Do you really know who your customers are and how and why they will choose your company, product or service? When you are creating the programs are you asking the right questions of the big data you have access to?

Global internet use is forecast to rise dramatically and hundreds of millions of new people will be joining the internet.

And Sri Lankan is the golden triangle. You’re in one of the fastest growing regions, with the advantage of being near India, Asia and Africa. India has a billion people, Asia has a billion people and Africa has a billion people. Are you asking the right questions to create technology for this onslaught of new customers and business opportunities in your backyard?

So, what are the right questions for your business or your industry?

Recent studies have shown that AI and machine learning programs developed racist and sexist language because of the algorithms that created them. The human’s creating the code may not even be aware of their biases, but it becomes magnified once technology learns all those nasty human prejudices and stereotypes. Facebook had to shut down their chatbot because it was getting so abusive, when it was learning from its online community.

We are all a product of our environment. We are a combination of our family’s biological genes and our community’s mentality memes. Memes being the thoughts and ideas that are shared within a community that develops that group’s culture & beliefs. So if you are a Sri Lankan man, who was born 30-50 years ago and have lived at home until marriage, studied locally and maybe had some children. How on earth would you be able to understand what an American woman’s life and experiences are?

I think Sri Lanka is in a great position to be able to outperform traditionally dominant countries because you are a worldly population. You could potentially be a bridge between the traditionally dominant cultures and the newly emerging cultures. Traditional minds who do not evolve, will die. Just like the tour company in San Francisco, who thinks tourists are only Americans.

Sri Lanka’s history with the British and many other nationalities who have come and tried to dominate over the centuries has put you in a unique position. Sri Lankan people have had an insight into many other cultures and different ways of thinking. You speak English and geographically you are in a region that is about to explode with technical advancements and huge populations, that countries that have been dominant up until now, will not be able to compete with.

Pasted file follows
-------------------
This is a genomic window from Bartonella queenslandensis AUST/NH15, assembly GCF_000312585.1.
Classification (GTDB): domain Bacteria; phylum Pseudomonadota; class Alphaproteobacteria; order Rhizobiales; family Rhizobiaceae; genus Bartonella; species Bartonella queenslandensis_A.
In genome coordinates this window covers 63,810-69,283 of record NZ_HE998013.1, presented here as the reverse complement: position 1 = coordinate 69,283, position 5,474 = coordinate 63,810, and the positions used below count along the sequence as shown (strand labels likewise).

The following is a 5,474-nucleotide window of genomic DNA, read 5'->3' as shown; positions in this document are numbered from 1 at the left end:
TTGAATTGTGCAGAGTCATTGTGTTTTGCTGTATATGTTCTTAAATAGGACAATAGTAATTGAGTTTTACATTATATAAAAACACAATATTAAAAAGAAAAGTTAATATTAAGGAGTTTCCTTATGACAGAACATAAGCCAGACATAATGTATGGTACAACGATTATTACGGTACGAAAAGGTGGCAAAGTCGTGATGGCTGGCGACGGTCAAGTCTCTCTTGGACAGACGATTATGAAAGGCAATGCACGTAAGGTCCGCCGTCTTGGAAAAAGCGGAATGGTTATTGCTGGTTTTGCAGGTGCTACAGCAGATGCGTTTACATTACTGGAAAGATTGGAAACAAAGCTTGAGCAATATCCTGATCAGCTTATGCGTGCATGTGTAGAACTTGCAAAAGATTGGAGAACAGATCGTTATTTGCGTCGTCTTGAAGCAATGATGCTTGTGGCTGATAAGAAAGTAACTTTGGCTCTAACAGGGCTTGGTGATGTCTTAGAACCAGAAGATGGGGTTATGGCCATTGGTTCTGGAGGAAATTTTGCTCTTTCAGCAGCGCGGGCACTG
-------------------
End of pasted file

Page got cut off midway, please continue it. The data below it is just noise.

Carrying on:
One of my favourite quotes is ‘A mind stretched never returns to its original dimensions’.

We just have to look at history to see how new ways of thinking became a competitive advantage. The English, Dutch and Portuguese travelled to new lands, disrupted the status quo with their new ideas and created new industries.

Research shows that companies who have diversity in their staff regularly outperform companies that don’t. Not just with profits, but staff turn-over, and company culture. Diversity can be as easy as having staff that are both genders, or having people from different cultural backgrounds, or a mix of ages. This diversity of staff brings diversity of thoughts into a company.

Now you can’t change your gender, or become a different nationality or suddenly become another age, but you can develop your emotional intelligence to bring diversity of thought into your business. And this is a huge advantage.

But it is hard to experience life without the filters that have shaped us, without the prejudices that our family and friends have taught us. If you have lived a life as a man, it is impossible for you to know what a woman’s life is like and vice versa, but we can make an effort to open our minds to other perspectives, other ideas and at least be aware that your way is not the only way.

In conclusion, I hope that you all are thinking about the importance of developing your emotional intelligence, so you can ask the right questions of all the information and noise you’re exposed to. And bring a diversity of thoughts and ideas into your life.

Emotional Intelligence will be your competitive advantage, not only your career, but in every aspect of your life.

My mum used to always say “if you always do what you’ve always done, you’ll always get what you’ve always got.

So, if you want to improve your emotional intelligence and increase your chances of success, you have to do something different.

My challenge to you is, …. Before the end of this conference, find 3 people you’ve never met, and ask them “How are you going to develop your Emotional Intelligence?”

Ladies and Gentlemen: Thank you.

Bookform is an online tool for students to collect family & commuity stories into print & digital books, using voice-to-text AI and collaboration: www.bookform.com.au/schools